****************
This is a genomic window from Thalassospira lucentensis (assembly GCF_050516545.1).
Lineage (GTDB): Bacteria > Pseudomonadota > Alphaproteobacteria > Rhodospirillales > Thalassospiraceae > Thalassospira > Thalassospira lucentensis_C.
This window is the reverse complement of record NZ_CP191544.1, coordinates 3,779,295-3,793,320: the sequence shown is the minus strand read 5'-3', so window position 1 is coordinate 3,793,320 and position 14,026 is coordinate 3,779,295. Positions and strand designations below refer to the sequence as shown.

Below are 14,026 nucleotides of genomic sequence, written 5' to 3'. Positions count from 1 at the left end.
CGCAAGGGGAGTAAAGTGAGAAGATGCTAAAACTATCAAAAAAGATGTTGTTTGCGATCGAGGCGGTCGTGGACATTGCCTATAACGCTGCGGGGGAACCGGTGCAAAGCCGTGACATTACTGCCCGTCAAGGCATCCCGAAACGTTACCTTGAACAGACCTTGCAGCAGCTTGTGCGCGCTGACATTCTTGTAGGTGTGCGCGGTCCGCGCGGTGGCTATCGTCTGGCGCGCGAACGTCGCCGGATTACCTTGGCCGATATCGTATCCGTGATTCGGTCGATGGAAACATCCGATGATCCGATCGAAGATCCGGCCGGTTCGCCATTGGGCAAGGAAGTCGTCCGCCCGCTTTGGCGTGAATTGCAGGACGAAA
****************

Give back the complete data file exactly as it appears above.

This is a genomic window from Thalassospira lucentensis (assembly GCF_050516545.1).
Lineage (GTDB): Bacteria > Pseudomonadota > Alphaproteobacteria > Rhodospirillales > Thalassospiraceae > Thalassospira > Thalassospira lucentensis_C.
This window is the reverse complement of record NZ_CP191544.1, coordinates 3,779,295-3,793,320: the sequence shown is the minus strand read 5'-3', so window position 1 is coordinate 3,793,320 and position 14,026 is coordinate 3,779,295. Positions and strand designations below refer to the sequence as shown.

Below are 14,026 nucleotides of genomic sequence, written 5' to 3'. Positions count from 1 at the left end.
CGCAAGGGGAGTAAAGTGAGAAGATGCTAAAACTATCAAAAAAGATGTTGTTTGCGATCGAGGCGGTCGTGGACATTGCCTATAACGCTGCGGGGGAACCGGTGCAAAGCCGTGACATTACTGCCCGTCAAGGCATCCCGAAACGTTACCTTGAACAGACCTTGCAGCAGCTTGTGCGCGCTGACATTCTTGTAGGTGTGCGCGGTCCGCGCGGTGGCTATCGTCTGGCGCGCGAACGTCGCCGGATTACCTTGGCCGATATCGTATCCGTGATTCGGTCGATGGAAACATCCGATGATCCGATCGAAGATCCGGCCGGTTCGCCATTGGGCAAGGAAGTCGTCCGCCCGCTTTGGCGTGAATTGCAGGACGAAA